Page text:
Oregon Secretary of State Kate Brown visited The Skanner offices last week to talk about improving the auditing system, the citizens initiative system and how to reach traditionally disenfranchised communities of voters.
As secretary of state, Brown's office oversees the election process; is responsible for conducting fiscal and performance audits of state agencies; registers all corporate business ventures in the state; and is responsible for archiving all the valuable public records of government, as well as publishing the Oregon Blue Book and Oregon Administrative Rules.
One of the things at the top of Brown's list is initiative reform. The state's citizen initiative system has been responsible for some sweeping changes to the state since its inception in 1902. The "Oregon System" has generated much controversy over the years. Petitioners tried several times in the early 1900s for equal voting rights for women, as well as several attempts to ban liquor before those constitutional amendments made the national scene. But special interest domination of recent elections has spurred calls for action by critics.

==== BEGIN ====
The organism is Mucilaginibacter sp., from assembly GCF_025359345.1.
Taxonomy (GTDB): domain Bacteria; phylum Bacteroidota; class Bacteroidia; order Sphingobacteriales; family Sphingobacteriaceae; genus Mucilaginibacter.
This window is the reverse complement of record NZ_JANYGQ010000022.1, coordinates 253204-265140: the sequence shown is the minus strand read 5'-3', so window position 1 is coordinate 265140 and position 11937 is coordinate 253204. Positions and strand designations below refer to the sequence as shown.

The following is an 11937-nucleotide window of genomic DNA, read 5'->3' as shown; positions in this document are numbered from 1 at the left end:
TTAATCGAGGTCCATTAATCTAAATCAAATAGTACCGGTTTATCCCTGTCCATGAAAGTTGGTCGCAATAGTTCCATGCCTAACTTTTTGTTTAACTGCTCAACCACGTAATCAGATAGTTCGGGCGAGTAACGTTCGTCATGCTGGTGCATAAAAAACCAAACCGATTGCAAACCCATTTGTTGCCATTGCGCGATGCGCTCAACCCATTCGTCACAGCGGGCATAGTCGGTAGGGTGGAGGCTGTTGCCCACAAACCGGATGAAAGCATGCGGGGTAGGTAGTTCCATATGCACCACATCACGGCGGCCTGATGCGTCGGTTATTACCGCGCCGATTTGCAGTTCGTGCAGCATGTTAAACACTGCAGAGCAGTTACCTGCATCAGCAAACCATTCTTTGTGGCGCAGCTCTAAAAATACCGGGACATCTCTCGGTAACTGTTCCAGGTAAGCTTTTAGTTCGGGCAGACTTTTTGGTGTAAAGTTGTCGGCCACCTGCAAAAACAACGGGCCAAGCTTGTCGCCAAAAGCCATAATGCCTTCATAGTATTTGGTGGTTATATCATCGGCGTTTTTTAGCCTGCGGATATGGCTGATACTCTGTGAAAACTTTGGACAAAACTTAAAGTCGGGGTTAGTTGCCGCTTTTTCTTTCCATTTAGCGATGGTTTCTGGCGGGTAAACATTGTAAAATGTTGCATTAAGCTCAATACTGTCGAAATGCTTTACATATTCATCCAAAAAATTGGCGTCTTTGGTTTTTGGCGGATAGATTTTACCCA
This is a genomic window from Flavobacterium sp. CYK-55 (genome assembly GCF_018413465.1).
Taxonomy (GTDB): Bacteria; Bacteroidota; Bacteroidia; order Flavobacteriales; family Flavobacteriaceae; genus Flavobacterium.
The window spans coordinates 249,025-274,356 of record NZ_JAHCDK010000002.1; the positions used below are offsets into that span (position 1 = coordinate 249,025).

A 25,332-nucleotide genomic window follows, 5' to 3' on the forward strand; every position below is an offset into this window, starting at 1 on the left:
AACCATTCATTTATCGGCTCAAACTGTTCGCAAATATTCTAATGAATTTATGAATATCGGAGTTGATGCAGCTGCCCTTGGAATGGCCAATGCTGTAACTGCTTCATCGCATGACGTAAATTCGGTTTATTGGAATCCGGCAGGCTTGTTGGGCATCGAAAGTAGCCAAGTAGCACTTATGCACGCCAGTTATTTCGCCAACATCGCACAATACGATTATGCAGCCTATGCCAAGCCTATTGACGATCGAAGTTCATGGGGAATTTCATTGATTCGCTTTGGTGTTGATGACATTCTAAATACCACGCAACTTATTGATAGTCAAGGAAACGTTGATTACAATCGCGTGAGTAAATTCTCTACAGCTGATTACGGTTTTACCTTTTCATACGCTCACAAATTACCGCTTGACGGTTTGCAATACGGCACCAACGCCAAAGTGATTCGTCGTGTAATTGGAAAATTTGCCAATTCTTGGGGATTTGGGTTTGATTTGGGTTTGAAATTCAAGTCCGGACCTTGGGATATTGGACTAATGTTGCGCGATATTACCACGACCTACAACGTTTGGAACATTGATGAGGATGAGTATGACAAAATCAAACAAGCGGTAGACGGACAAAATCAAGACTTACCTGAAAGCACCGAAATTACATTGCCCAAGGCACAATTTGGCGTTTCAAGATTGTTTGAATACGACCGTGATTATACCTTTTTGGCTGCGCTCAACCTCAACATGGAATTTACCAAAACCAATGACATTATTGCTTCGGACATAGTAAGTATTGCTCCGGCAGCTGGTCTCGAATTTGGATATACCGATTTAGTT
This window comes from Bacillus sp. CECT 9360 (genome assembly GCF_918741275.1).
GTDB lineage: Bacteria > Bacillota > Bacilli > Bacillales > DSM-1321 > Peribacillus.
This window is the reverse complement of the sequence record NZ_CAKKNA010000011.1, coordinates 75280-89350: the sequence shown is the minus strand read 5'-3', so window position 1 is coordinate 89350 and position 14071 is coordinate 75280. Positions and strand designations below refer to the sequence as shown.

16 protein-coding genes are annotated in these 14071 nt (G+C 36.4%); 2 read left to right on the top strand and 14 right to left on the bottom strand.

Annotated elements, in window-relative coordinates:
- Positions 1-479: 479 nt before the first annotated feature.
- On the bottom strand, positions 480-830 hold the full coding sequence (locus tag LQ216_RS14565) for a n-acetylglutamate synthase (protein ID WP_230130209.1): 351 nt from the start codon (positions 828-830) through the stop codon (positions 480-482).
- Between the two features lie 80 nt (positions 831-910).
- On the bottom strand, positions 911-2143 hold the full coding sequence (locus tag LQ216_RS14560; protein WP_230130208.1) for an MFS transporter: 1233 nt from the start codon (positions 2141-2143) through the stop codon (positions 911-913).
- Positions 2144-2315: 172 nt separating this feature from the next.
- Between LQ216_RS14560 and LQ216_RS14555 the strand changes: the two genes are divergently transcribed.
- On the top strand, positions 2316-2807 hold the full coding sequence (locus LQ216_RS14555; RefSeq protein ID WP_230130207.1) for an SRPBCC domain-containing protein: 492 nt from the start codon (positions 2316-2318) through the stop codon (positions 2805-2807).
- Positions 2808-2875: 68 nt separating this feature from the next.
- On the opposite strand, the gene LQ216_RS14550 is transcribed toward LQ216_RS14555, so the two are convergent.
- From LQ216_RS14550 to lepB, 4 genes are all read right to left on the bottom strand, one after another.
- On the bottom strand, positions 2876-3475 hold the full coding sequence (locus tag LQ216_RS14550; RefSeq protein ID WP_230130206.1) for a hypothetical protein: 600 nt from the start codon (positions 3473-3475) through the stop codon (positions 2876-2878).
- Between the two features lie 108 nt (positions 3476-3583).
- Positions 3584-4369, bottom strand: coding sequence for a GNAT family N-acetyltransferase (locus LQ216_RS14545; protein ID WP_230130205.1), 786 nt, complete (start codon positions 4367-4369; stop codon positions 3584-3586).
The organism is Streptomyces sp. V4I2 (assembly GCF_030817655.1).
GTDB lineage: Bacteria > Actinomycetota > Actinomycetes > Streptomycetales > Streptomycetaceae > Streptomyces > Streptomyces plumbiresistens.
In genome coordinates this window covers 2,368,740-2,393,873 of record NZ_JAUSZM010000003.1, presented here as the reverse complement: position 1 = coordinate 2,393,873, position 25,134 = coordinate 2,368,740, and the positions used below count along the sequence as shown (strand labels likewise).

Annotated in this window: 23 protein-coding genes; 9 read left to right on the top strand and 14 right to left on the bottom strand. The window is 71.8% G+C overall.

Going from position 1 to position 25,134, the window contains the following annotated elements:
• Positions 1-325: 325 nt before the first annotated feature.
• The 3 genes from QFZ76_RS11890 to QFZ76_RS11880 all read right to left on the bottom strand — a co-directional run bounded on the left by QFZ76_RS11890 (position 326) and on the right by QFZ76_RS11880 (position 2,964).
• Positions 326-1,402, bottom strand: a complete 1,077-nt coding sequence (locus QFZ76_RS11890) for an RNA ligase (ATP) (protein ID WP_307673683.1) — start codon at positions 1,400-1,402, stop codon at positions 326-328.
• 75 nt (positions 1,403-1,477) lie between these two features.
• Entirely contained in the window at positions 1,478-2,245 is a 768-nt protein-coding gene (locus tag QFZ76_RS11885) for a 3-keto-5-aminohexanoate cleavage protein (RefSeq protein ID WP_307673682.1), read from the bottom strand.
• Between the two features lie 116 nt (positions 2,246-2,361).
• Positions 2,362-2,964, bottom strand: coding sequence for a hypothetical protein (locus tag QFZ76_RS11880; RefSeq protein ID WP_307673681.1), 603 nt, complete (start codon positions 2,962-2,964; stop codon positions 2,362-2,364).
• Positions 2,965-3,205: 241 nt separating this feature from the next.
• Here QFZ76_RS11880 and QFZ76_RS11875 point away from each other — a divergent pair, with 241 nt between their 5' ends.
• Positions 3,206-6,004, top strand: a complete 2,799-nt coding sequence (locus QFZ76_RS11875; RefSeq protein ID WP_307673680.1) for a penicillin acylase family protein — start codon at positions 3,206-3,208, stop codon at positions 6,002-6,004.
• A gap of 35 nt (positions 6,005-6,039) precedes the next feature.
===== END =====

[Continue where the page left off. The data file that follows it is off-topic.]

Most recently, the City Club of Portland released a report calling for several levels of reforms to the system. Brown is supporting legislative reform that would call for civil and criminal penalties for petitioners caught falsifying signatures. She also supports the idea of legal aid for petition drafters to iron out any legal problems before an initiative makes it on the ballot.
Brown is also hoping to provide better voter outreach to students through the No Child Left Behind Act. She said she is also orchestrating outreach efforts for the upcoming 2010 U.S. Census.
Improving performance and fiscal audits are also at the top of Brown's list. She has recruited Portland's auditor, Gary Blackmer, to lead the effort.